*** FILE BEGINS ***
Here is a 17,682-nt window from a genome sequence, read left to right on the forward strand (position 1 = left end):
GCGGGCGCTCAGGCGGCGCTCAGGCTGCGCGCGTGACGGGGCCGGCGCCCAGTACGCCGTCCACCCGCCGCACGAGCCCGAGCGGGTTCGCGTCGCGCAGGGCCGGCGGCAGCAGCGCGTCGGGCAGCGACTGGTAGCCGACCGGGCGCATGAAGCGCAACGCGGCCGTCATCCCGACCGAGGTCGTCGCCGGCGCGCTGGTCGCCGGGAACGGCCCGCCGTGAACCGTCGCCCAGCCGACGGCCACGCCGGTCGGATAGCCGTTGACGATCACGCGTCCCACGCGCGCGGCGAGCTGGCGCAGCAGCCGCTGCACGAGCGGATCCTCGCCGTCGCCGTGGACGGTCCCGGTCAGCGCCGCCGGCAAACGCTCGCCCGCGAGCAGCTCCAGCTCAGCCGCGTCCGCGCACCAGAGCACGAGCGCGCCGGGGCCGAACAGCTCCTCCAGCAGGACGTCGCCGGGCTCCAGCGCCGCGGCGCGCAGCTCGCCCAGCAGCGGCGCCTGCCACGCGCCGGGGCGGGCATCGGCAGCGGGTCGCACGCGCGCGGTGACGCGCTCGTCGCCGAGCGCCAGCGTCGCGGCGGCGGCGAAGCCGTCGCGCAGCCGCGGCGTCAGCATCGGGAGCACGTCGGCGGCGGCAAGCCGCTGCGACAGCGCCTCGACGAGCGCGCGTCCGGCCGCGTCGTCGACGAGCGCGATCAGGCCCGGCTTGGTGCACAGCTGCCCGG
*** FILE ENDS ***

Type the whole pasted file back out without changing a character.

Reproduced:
Here is a 17,682-nt window from a genome sequence, read left to right on the forward strand (position 1 = left end):
GCGGGCGCTCAGGCGGCGCTCAGGCTGCGCGCGTGACGGGGCCGGCGCCCAGTACGCCGTCCACCCGCCGCACGAGCCCGAGCGGGTTCGCGTCGCGCAGGGCCGGCGGCAGCAGCGCGTCGGGCAGCGACTGGTAGCCGACCGGGCGCATGAAGCGCAACGCGGCCGTCATCCCGACCGAGGTCGTCGCCGGCGCGCTGGTCGCCGGGAACGGCCCGCCGTGAACCGTCGCCCAGCCGACGGCCACGCCGGTCGGATAGCCGTTGACGATCACGCGTCCCACGCGCGCGGCGAGCTGGCGCAGCAGCCGCTGCACGAGCGGATCCTCGCCGTCGCCGTGGACGGTCCCGGTCAGCGCCGCCGGCAAACGCTCGCCCGCGAGCAGCTCCAGCTCAGCCGCGTCCGCGCACCAGAGCACGAGCGCGCCGGGGCCGAACAGCTCCTCCAGCAGGACGTCGCCGGGCTCCAGCGCCGCGGCGCGCAGCTCGCCCAGCAGCGGCGCCTGCCACGCGCCGGGGCGGGCATCGGCAGCGGGTCGCACGCGCGCGGTGACGCGCTCGTCGCCGAGCGCCAGCGTCGCGGCGGCGGCGAAGCCGTCGCGCAGCCGCGGCGTCAGCATCGGGAGCACGTCGGCGGCGGCAAGCCGCTGCGACAGCGCCTCGACGAGCGCGCGTCCGGCCGCGTCGTCGACGAGCGCGATCAGGCCCGGCTTGGTGCACAGCTGCCCGG